Everyone loves a fresh start. It’s shiny and fresh and glittery and appealing, and it’s an opportunity to start again. It’s easy to get caught up in the excitement of the new.

But to walk the grit of adventure: that takes real courage.


The last three weeks of pregnancy? The final edit of a book? The last in a thesis or string of exams? That’s where great spirits distinguish themselves. It’s exciting to buy the home. It’s HARDCORE to renovate it. But the hardest thing: finishing it all off, the finer details, the polish. It’s just…not for the feint of heart.

I am determined to be one who finishes well. I’m bent on going beyond new-brooms-sweep-clean enthusiasm, beyond the novelty of a new adventure. But in both the smaller and greater context of this life, as time ticks over and I evaluate and take stock, I notice that I have often started really well on some things. I even broke the back of projects that were tough. But the number of things I’ve finished well pale in comparison to the number of things I started. And you know, I don’t want to stick the fork in ’til I’m done.


Everybody loves a fresh start, but somehow we don’t all cross the finish line. Yet the proverbial frog is not so much difficult to eat as it is awful to look at, or easy to forget.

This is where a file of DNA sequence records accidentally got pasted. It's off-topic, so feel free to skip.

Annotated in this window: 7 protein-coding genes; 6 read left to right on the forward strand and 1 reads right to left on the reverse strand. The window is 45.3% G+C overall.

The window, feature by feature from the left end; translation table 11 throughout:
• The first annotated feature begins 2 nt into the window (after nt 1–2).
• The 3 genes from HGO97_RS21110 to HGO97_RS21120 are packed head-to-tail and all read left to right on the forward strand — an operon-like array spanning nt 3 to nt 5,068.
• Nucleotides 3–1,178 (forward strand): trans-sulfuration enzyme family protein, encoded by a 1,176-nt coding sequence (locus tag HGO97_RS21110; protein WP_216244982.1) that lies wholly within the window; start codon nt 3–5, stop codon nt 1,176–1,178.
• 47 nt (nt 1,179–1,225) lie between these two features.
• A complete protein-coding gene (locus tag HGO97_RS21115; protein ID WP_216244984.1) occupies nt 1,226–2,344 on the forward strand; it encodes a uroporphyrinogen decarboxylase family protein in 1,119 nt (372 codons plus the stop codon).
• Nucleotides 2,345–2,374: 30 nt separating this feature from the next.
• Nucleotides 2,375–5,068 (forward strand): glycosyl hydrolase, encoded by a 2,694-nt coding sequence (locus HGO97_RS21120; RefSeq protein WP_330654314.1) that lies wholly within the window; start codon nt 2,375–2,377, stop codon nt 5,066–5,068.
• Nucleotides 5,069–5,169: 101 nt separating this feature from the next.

There’s a beautiful sense of closure to the final tick on a long to do list. Full circle. Complete. Often when taking pictures of life, we’ll have a great scene, the characters are there, the emotion and the movement is strong…and then it trails off into nothing. A sudden, abrupt ending.

Here are some ideas when it comes to finishing the story you’re telling with your camera:

  • try a group photo with everyone waving goodbye
  • shoot the front door, arriving back with all your baggage…tired and exhausted as you may be
  • and the party-mess at the end of it all with the children asleep in their beds: remember that it’s also part of the story

As with life, don’t get tired early and pack it in. Take time to breathe, sure. Have a break. But always remember that a closing shot rounds your story off.

Nicole Haynes